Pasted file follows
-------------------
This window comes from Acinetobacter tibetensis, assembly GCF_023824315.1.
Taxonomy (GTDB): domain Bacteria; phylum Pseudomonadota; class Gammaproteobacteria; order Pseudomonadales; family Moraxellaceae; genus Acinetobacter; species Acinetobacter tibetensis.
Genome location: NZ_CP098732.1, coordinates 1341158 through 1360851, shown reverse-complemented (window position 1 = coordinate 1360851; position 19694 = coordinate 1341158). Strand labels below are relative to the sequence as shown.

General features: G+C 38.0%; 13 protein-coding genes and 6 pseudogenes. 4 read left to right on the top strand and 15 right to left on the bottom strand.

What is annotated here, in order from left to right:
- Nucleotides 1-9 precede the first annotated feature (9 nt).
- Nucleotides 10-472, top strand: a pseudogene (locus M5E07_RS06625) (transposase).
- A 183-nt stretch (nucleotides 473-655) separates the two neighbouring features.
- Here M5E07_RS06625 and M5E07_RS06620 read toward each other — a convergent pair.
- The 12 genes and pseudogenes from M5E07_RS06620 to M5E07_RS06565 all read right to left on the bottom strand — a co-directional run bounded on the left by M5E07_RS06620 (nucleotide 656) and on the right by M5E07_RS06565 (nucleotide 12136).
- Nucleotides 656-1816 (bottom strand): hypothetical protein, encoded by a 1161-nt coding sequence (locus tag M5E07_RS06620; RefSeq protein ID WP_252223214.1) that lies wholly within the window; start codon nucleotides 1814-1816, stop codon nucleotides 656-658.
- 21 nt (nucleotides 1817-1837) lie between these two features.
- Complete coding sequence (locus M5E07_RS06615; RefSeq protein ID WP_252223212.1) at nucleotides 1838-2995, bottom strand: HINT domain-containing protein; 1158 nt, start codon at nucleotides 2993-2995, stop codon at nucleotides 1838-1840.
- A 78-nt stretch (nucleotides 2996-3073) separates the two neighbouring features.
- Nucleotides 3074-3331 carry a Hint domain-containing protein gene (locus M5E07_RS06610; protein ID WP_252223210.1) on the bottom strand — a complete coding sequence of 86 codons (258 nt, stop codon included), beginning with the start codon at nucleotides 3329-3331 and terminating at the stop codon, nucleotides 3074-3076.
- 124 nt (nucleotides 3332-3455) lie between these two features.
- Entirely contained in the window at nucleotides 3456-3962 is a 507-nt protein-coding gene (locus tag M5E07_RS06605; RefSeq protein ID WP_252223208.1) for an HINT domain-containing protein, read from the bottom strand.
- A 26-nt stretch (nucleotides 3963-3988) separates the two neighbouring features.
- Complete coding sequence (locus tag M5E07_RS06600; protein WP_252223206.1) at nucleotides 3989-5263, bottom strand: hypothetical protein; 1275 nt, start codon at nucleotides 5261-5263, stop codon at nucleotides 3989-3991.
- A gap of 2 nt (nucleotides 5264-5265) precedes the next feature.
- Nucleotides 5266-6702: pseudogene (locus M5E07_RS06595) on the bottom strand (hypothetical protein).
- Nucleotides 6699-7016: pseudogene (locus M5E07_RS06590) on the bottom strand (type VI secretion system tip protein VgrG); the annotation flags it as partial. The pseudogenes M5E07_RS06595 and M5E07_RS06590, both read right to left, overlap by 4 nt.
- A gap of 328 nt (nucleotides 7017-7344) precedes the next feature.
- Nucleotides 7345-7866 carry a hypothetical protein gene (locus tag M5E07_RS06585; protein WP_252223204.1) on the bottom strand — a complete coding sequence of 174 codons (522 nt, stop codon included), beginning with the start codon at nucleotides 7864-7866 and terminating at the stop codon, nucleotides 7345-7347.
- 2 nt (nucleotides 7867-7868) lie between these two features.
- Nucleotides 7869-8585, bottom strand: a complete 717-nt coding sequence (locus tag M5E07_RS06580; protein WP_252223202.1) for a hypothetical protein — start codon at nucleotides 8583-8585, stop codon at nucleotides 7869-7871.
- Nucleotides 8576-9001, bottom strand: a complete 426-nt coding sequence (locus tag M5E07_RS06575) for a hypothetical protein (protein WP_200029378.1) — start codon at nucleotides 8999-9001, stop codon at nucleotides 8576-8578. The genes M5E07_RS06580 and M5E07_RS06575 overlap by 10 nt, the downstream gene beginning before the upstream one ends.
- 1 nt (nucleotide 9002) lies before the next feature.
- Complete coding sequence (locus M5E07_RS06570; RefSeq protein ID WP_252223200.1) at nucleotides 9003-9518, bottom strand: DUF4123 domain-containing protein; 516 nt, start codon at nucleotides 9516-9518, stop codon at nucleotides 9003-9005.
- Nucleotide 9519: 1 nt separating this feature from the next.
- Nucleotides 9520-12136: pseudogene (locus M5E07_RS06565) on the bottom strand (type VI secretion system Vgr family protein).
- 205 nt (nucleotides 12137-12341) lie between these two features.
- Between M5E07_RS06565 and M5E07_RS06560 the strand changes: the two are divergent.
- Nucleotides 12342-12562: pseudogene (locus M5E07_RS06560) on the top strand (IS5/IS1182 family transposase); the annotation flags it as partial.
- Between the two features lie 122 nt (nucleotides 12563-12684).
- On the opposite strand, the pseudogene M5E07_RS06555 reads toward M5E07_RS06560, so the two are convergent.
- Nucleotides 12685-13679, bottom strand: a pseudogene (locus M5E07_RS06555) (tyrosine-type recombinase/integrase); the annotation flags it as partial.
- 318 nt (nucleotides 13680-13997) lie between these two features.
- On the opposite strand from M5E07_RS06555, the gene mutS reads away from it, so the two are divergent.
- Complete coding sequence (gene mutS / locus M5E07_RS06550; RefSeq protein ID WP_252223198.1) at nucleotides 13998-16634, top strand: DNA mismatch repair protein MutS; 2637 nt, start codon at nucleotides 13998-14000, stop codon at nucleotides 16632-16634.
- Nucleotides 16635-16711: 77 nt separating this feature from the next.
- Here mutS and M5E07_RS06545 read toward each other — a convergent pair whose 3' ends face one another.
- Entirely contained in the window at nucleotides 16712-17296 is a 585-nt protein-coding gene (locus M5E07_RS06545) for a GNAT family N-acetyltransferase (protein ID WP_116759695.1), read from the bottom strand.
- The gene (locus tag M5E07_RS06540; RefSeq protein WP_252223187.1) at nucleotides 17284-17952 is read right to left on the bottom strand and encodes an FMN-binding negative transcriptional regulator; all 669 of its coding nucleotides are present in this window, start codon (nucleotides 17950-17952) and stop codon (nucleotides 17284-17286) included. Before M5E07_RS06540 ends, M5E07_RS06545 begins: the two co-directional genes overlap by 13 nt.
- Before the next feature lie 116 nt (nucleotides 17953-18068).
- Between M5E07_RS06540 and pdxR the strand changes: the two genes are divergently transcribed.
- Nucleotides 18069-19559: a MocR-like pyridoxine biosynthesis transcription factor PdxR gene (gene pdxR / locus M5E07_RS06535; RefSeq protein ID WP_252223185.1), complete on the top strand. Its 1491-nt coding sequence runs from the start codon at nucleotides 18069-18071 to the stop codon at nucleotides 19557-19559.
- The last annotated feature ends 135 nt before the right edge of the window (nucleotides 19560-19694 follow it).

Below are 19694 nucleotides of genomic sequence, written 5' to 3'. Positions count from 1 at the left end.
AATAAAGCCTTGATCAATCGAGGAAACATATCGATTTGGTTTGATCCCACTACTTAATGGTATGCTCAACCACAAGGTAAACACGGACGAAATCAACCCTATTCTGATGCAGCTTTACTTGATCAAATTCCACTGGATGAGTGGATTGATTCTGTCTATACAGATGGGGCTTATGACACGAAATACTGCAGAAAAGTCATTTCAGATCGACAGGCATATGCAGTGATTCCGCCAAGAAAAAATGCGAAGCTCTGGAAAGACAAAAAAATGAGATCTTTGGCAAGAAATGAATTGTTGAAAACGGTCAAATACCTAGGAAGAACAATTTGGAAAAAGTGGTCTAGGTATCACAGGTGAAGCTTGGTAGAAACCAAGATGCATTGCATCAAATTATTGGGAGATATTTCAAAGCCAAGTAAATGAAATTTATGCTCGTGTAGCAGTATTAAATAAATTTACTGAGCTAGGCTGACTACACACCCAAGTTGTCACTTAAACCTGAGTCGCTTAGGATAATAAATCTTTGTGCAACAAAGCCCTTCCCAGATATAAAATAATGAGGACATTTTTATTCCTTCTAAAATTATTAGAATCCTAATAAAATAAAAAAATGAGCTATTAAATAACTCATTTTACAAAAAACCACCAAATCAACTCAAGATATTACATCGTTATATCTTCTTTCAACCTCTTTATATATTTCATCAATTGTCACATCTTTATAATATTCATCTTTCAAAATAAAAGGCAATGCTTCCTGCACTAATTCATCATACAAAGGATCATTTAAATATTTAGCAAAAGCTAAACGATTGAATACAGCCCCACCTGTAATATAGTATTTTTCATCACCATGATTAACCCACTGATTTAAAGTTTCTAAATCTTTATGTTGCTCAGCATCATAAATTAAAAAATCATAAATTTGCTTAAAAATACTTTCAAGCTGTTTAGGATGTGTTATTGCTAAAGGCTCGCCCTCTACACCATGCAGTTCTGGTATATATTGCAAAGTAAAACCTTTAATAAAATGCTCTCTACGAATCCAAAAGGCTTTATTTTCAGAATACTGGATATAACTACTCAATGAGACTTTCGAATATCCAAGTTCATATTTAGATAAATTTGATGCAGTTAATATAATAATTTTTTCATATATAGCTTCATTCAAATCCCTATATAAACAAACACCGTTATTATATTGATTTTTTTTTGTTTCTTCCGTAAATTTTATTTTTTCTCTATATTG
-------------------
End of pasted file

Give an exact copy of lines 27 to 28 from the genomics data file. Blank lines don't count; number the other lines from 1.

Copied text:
- Nucleotides 8576-9001, bottom strand: a complete 426-nt coding sequence (locus tag M5E07_RS06575) for a hypothetical protein (protein WP_200029378.1) — start codon at nucleotides 8999-9001, stop codon at nucleotides 8576-8578. The genes M5E07_RS06580 and M5E07_RS06575 overlap by 10 nt, the downstream gene beginning before the upstream one ends.
- 1 nt (nucleotide 9002) lies before the next feature.